As one would expect, plaintiff was disturbed by these messages. She finally got an email with a link to a video that said Bowler was a fictional character and that the emails were part of an elaborate prank, all to advertise the Toyota Matrix.

Plaintiff sued Toyota for, among other things, infliction of emotional distress. Toyota moved to dismiss the lawsuit, arguing that the online terms and conditions contained an arbitration provision, so the case did not belong in court but before an arbitrator. The court rejected this argument, finding that the terms and conditions were void, because plaintiff’s agreement to them was procured by “fraud in the inception or execution.”

The court found that the terms and conditions led plaintiff to believe that she was going to participate in a personality evaluation and nothing more. A reasonable reader in plaintiff’s position would not have known that she was signing up to be the target of a prank. For example, the terms and conditions were under the heading “Personality Evaluation Terms and Conditions” and made vague and opaque references to terms such as “interactive experience” and a “digital experience.” Simply stated, plaintiff, through no fault of her own, did not know what she was getting herself into.

For these reasons, the court held that the terms and conditions were void, and all the provisions contained in those terms and conditions, including the purported agreement to arbitrate any disputes, did not bind the parties.

Forum selection clause in clickwrap agreement enforceable

Meier v. Midwest Recreational Clearninghouse, LLC, 2010 WL 2738921 (E.D. Cal. July 12, 2010)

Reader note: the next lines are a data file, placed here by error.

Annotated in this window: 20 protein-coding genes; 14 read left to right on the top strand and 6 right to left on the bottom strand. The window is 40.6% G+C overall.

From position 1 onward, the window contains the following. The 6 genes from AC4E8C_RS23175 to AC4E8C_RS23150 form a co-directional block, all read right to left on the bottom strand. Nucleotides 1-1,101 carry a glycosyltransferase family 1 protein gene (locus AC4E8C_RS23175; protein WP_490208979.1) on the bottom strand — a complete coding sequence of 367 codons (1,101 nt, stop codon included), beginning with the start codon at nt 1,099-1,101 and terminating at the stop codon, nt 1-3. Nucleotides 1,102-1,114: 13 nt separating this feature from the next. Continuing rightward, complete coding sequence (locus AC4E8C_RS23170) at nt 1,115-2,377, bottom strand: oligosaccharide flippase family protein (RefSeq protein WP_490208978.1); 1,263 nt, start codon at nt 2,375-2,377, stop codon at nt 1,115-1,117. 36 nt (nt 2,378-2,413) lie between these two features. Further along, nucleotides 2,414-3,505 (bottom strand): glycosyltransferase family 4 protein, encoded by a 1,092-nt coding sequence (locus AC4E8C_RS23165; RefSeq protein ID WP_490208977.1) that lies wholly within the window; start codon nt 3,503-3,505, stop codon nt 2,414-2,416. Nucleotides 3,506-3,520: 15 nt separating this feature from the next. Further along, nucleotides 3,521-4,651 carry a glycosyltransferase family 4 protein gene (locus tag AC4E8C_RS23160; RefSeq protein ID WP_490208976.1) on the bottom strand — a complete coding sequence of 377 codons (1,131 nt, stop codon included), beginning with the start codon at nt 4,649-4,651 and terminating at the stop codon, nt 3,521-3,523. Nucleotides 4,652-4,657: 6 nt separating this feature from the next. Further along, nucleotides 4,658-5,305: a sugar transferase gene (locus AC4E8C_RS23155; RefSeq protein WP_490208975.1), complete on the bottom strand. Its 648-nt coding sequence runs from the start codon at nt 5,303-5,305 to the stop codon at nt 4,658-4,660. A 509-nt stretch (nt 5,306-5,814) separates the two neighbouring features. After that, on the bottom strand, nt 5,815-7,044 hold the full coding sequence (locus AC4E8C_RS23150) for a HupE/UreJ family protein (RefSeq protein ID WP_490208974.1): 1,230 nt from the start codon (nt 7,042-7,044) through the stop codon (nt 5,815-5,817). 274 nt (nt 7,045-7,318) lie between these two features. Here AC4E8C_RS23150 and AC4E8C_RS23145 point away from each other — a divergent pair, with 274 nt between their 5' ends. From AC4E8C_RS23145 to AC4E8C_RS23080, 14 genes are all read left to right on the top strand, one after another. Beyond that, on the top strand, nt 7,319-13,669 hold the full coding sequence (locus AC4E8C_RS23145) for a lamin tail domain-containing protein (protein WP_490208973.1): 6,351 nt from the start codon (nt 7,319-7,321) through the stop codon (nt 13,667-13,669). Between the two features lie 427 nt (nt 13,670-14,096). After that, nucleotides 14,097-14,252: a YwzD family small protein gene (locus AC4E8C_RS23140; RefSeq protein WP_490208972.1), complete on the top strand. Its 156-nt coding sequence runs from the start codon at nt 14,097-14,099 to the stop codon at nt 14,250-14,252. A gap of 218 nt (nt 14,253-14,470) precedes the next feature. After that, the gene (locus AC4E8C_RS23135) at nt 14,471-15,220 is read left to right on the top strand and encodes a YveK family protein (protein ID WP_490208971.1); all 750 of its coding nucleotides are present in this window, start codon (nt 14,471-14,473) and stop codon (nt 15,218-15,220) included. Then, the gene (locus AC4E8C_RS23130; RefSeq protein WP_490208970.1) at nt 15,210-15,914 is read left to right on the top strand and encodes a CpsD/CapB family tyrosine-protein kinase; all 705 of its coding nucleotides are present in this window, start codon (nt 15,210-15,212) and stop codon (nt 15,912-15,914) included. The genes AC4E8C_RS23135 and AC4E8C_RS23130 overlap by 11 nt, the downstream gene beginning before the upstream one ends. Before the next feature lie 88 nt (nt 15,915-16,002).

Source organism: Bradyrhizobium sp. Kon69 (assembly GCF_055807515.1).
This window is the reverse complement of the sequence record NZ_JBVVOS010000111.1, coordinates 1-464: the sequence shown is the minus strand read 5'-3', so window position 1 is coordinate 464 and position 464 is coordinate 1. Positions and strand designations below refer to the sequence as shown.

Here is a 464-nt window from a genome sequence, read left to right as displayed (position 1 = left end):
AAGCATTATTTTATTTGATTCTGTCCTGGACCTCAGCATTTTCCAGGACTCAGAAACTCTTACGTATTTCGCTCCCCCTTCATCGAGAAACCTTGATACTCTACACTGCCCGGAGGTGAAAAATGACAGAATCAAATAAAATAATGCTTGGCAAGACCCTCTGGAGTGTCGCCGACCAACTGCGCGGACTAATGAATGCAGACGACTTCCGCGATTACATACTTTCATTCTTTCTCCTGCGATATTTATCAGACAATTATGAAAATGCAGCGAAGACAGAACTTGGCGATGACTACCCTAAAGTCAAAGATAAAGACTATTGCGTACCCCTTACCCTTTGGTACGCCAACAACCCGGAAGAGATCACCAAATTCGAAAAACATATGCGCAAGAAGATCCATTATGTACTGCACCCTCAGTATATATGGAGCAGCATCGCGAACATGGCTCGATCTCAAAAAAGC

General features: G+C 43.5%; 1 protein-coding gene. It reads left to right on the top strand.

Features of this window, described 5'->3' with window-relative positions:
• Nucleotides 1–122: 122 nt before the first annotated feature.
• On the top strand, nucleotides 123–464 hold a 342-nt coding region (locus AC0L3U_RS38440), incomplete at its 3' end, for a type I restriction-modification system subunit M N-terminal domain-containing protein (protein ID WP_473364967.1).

Plaintiffs live in California and bought an RV online from a vendor in Minnesota. The vendor’s website terms of service had a provision requiring that all disputes “arising out of or related to the use” of the website be brought in state court in Minnesota.

When plaintiffs — who were unhappy about the RV — brought a lawsuit in federal court in California, defendants moved to dismiss for improper venue. The court granted the motion.

The court noted that under the Bremen case, forum selection clauses are prima facie enforceable. And the Carnival Cruise Lines case takes that notion even further, giving forum selection clauses this presumption of enforceability in preprinted agreements.

In this case, plaintiffs argued that the court shouldn’t enforce the forum selection clause because it wasn’t freely bargained for. And they claimed that enforcing it would effectively deny them their day in court.

But that did not sway the judge. The court found that there was no bad faith motive that put the forum selection clause in the clickwrap agreement. And even though litigating in Minnesota might be inconvenient for California residents, it was not enough to bar them from the judicial system.

Moreover, just like the Supreme Court noted in Carnival Cruise Lines, the presence of forum selection clauses can reduce the costs of litigation because they cut down on the number of pretrial motions arguing over venue. And they also help consumers — this cost savings should ostensibly be passed on.